Sexy Tanaka-san: Ashihara Hinako

How can you not read at least one volume of a manga called Sexy Tanaka-san? If you are able to resist such an absurd title, I commend you for I have not your great restraint and self-control. This is the kind of book that I would snap up immediately if I were wandering through the aisles of one of my many favourite bookstores in Tokyo. And not only because of the title and the straight-up amazing cover image—which looks more like a woman playing pretend at being sexy than an actually sexy image of a woman—but also because it’s published by Flower Comics Alpha, which serializes shojo and josei manga, and you know I am always on the lookout for new comics for ladies. 

But in these travel-restricted times, browsing the shelves of any bookstore anywhere is not in the cards for this book nerd, and for once, the algorithm was actually helpful. I’ve been using honto.jp for my J-book-buying needs for many, many years now, from back when it was still going by the name bk1, and yet its algorithm consistently recommends absolute garbage to me. That or books that I have already read because I purchased them from honto.jp, and you would think that the algorithm would maybe know that. But one fateful day, it suggested something that not only grabbed my attention, but seemed like it would be extremely my jam. Yes, Sexy Tanaka-san. Please, algorithm, remember this success and introduce other cool titles to me. 

However great the title might be, though, we wouldn’t be here if the insides didn’t live up to it. So let’s talk story! Akari is a 23-year-old office lady doing the usual 23-year-old stuff, going on group dates, being cute, gossiping with her fellow office ladies. She realizes she won’t be able to make it on her own with the salary she’s making, so marriage is on her mind. But more than finding someone who will make her happy, she wants to snag a husband who won’t make her unhappy. The bar is low with this girl. She doesn’t want to end up in the group of office ladies who age out of marriage and keep working, earnestly saving up for retirement, never buying pretty things or going out for lunch.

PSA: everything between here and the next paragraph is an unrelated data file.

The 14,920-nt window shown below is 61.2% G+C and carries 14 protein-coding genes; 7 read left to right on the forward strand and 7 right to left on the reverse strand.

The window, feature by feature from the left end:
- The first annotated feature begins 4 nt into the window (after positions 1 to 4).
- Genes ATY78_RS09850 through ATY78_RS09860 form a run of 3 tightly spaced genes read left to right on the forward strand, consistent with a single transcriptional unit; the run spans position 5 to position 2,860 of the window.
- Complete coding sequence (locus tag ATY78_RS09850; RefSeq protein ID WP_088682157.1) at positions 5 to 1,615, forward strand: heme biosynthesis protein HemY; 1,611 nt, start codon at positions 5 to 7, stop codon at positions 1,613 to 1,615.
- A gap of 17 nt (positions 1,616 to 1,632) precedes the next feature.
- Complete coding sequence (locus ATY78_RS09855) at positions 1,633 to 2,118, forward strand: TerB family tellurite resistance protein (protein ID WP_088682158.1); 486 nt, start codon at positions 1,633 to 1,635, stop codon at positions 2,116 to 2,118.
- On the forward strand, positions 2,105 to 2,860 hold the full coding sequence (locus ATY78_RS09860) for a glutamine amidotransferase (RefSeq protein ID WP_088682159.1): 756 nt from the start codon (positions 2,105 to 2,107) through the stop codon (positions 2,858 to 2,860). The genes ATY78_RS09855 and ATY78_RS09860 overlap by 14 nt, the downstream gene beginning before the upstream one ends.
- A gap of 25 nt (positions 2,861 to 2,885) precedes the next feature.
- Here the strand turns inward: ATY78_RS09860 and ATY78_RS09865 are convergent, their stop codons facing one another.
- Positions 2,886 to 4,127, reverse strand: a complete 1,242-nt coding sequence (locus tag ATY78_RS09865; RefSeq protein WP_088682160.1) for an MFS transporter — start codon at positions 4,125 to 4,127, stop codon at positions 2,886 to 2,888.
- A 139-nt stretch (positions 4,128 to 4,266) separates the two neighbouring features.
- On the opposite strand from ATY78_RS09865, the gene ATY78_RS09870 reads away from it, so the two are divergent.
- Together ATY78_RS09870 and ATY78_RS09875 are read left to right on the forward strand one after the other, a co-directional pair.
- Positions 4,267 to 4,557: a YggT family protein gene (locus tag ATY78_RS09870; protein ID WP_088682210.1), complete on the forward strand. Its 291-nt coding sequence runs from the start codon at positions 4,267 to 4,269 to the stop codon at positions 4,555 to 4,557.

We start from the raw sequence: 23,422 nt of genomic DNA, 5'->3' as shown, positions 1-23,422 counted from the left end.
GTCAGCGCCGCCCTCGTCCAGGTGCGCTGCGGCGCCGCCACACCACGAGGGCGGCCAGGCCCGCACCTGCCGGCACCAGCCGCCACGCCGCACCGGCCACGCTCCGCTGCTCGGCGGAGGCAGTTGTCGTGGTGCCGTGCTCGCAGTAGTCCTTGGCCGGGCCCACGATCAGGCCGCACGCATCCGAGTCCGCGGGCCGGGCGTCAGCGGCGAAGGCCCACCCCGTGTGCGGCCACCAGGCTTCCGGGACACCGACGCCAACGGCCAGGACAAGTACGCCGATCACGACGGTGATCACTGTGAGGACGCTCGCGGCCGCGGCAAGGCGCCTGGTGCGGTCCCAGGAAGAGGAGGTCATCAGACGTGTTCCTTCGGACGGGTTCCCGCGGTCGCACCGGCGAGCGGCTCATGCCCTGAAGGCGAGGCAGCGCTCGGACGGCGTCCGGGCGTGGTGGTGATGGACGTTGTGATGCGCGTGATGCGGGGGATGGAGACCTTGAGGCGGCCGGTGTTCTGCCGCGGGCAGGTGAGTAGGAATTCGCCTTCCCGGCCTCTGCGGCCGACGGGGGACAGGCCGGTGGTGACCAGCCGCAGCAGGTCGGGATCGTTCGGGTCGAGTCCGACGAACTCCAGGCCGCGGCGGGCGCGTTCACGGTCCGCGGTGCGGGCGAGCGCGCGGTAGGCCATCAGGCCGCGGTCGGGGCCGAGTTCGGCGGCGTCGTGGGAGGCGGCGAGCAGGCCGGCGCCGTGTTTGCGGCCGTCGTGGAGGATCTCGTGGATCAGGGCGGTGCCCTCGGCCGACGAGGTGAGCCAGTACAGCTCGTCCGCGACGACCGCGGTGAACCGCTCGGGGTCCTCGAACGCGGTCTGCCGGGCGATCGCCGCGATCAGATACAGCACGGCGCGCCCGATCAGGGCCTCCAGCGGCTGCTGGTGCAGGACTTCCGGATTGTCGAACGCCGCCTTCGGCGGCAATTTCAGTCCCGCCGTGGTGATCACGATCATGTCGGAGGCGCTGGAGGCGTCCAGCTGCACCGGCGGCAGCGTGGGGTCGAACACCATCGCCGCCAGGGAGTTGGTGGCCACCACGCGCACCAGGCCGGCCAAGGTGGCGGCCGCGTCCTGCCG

Enter the titular Tanaka. Tall, bespectacled, dowdy Tanaka. But something about her draws Akari’s eye. Specifically, her body. Akari spends a full four pages giving Tanaka the once-over, and for a minute, I was hopeful for a potential unexpected yuri turn. But no, Akari merely senses something hiding behind this sombre version of Tanaka presented to the world. 

She discovers what this is when she goes out to a Persian restaurant with some friends and stumbles upon a belly-dancing show. (Aside: this is a thing with Turkish/Persian places in Japan, but I’ve never seen it anywhere else. Do restaurants in other places have belly-dancing shows for diners?) Akari and her friends are frankly shocked by the shaking of the boobs, but very quickly get on board with the sexy style. One of the dancers shimmies her way over to Akari’s table as she dances around the room, and when Akari meets her eyes, she realizes she knows the face behind the thick makeup: Tanaka. 

I never knew that I wanted to read a manga that discusses women’s roles in Japanese society through the art of belly dance, but here we are. It’s perfect in so many ways, and I don’t want to spoil any of them for you, so I will be vague about details. But characters are so human and real and fleshed out, as is the world they live in. The women in it are rediscovering their bodies and their sexuality on their own terms, instead of what has been dictated to them by the world around them, even as they encounter pushback from the men in that same world.

Naturally, this is a ladies manga, so there’s going to be some kind of romantic tie between a couple of the characters introduced in this volume. Ashihara, however, is making that road as rocky as possible with a pretty misogynistic male lead. I definitely wanted to  punch him hard in the face at least twice in this first volume, but I’m hopeful that Ashihara will skillfully lead him down his redemptive road so that he is worthy of the love he is going to receive in some future volume. Because she has been so skillful in every aspect of the volume. The art is pretty standard shojo style—cute heroine, hot guys, unassumingly attractive friends—expressive with great pacing and some truly hilarious panels, like when the belly dancing women all swing their hair like wild pinwheels. But the character development and insight into their psyches is honestly top-notch. Both young cutie Akari and tired Old Tanaka felt painfully real to me, as someone who has been both young cutie and tired Old. 

And this is the thing I love so much about manga. There is so much space. If you want to draw a manga about office ladies doing belly dancing for their own personal empowerment and as a force of change in the world around them, there is probably a magazine that will publish that. And an audience that not only will read it, but need it even though they had no idea that this was what they sought. If only Japan Post would start shipping to Canada again, I could get the next volumes of this series and find out if it is as good as this initial setup.  

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